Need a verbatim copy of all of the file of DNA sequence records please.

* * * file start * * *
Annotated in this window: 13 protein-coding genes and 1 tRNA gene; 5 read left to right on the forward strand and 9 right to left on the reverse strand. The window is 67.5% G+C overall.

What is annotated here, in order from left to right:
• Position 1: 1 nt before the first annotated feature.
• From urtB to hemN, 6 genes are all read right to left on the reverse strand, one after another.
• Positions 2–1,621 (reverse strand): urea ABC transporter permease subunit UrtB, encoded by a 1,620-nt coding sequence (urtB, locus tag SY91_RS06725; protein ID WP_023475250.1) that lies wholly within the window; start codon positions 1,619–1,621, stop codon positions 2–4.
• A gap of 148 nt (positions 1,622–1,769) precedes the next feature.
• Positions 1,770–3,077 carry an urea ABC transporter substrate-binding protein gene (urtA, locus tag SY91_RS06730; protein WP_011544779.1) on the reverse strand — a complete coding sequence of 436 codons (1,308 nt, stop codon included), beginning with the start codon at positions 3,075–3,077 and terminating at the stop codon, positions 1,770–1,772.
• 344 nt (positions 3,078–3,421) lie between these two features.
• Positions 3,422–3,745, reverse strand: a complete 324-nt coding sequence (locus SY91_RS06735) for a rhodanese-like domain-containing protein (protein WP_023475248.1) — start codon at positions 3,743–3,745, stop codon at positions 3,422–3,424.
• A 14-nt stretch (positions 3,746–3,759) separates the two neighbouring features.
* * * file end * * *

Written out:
Annotated in this window: 13 protein-coding genes and 1 tRNA gene; 5 read left to right on the forward strand and 9 right to left on the reverse strand. The window is 67.5% G+C overall.

What is annotated here, in order from left to right:
• Position 1: 1 nt before the first annotated feature.
• From urtB to hemN, 6 genes are all read right to left on the reverse strand, one after another.
• Positions 2–1,621 (reverse strand): urea ABC transporter permease subunit UrtB, encoded by a 1,620-nt coding sequence (urtB, locus tag SY91_RS06725; protein ID WP_023475250.1) that lies wholly within the window; start codon positions 1,619–1,621, stop codon positions 2–4.
• A gap of 148 nt (positions 1,622–1,769) precedes the next feature.
• Positions 1,770–3,077 carry an urea ABC transporter substrate-binding protein gene (urtA, locus tag SY91_RS06730; protein WP_011544779.1) on the reverse strand — a complete coding sequence of 436 codons (1,308 nt, stop codon included), beginning with the start codon at positions 3,075–3,077 and terminating at the stop codon, positions 1,770–1,772.
• 344 nt (positions 3,078–3,421) lie between these two features.
• Positions 3,422–3,745, reverse strand: a complete 324-nt coding sequence (locus SY91_RS06735) for a rhodanese-like domain-containing protein (protein WP_023475248.1) — start codon at positions 3,743–3,745, stop codon at positions 3,422–3,424.
• A 14-nt stretch (positions 3,746–3,759) separates the two neighbouring features.